The employee had been dismissed for poor time keeping. This was upheld by the CCMA. On review, the Labour Court rejected the employee’s representative’s submission that his participation in union activities was the reason for his dismissal, that it had been automatically unfair and that the CCMA had no jurisdiction to determine the dispute. On appeal, the Labour Appeal Court found that the employee’s dismissal, based on conduct, could not have morphed into an automatically unfair dismissal on the basis of the statements, which lacked cogency, made by the employee’s representative during the arbitration. The commissioner was, in any event, not bound by a party’s categorisation of the nature of the dispute. The court was accordingly satisfied that the commissioner did not misconstrue the nature of the enquiry that she was enjoined to adjudicate, and the court below could not be faulted for rejecting the argument that the dispute before the commissioner fell outside the jurisdiction of the CCMA (Hotbake Systems (Pty) Ltd t/a The Rich Corporation of SA v Commission for Conciliation, Mediation & Arbitration & others at 1516).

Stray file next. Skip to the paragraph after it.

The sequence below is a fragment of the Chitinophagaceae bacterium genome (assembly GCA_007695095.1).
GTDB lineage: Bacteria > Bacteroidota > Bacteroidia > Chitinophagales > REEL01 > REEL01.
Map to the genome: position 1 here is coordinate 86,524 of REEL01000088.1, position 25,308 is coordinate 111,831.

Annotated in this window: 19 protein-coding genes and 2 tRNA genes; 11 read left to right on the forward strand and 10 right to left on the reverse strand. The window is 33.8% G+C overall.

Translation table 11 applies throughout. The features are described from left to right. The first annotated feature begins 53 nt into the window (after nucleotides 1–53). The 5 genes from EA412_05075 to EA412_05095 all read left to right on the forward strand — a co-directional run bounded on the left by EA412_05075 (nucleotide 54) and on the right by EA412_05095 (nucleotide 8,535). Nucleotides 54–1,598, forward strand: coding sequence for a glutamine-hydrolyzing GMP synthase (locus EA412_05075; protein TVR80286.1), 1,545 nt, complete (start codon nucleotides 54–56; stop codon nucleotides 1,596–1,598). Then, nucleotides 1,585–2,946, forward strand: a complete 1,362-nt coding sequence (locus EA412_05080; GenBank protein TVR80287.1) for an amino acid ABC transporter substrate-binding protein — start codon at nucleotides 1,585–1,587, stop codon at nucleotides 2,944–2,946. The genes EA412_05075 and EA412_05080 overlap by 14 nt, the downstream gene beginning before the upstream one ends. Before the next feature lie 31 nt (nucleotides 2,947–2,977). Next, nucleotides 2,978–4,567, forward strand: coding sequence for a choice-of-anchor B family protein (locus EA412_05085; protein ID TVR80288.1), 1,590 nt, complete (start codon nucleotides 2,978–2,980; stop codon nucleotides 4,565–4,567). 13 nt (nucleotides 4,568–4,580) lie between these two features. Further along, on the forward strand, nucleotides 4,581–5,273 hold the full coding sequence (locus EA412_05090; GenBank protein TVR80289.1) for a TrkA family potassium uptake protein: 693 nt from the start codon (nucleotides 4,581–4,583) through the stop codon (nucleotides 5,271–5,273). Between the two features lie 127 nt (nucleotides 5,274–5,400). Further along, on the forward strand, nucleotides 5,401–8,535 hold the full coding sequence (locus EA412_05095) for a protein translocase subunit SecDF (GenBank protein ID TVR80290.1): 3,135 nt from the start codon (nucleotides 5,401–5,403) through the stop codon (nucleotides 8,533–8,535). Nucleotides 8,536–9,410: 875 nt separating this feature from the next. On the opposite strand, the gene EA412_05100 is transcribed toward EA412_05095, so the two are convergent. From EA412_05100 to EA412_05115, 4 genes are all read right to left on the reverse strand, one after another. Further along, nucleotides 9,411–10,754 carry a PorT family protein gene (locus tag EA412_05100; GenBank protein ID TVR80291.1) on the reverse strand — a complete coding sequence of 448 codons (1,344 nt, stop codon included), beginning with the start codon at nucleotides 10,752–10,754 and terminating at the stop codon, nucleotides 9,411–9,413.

Dismissal — Probationary Employee
In SA Qualifications Authority v Mbeki & others (at 1646) the Labour Court confirmed that, in terms of item 8(1)(j) of the Code of Good Practice: Dismissal, an employer may only dismiss a probationary employee after the employee has been invited to make representations. In this matter, the employer had called the employee to a performance assessment without giving her advance notice that it was considering terminating her employment because of continued poor performance. The dismissal was therefore procedurally unfair.
Disciplinary Penalty — Irretrievable Breakdown in Trust Relationship
The Labour Appeal Court has confirmed that an employer who relies on irreparable damage to the employment relationship to justify a dismissal would be prudent normally to lead evidence in that regard, unless the conclusion that the relationship has broken down is apparent from the nature of the offence and/or the circumstances of the dismissal. In Drs Dietrich, Voigt & Mia t/a Pathcare v Bennett NO & others (at 1506) the LAC found that, as no evidence was tendered that the continued employment relationship had been rendered insufferable, dismissal of the employee for negligent time keeping was not fair. However, in Autozone v Dispute Resolution Centre of Motor Industry & others (at 1501) the LAC found that dishonest conduct, deceitfully and consciously engaged in against the interests of the employer, inevitably posed an operational difficulty which justified dismissal. Similarly, in Kock v Commission for Conciliation, Mediation & Arbitration & others (at 1625), the Labour Court found that deliberate and repeated insubordination by an employee is per se destructive of the employment relationship, and the employer is not required in such circumstances to prove the breakdown of the relationship.
Strike — Secondary Strike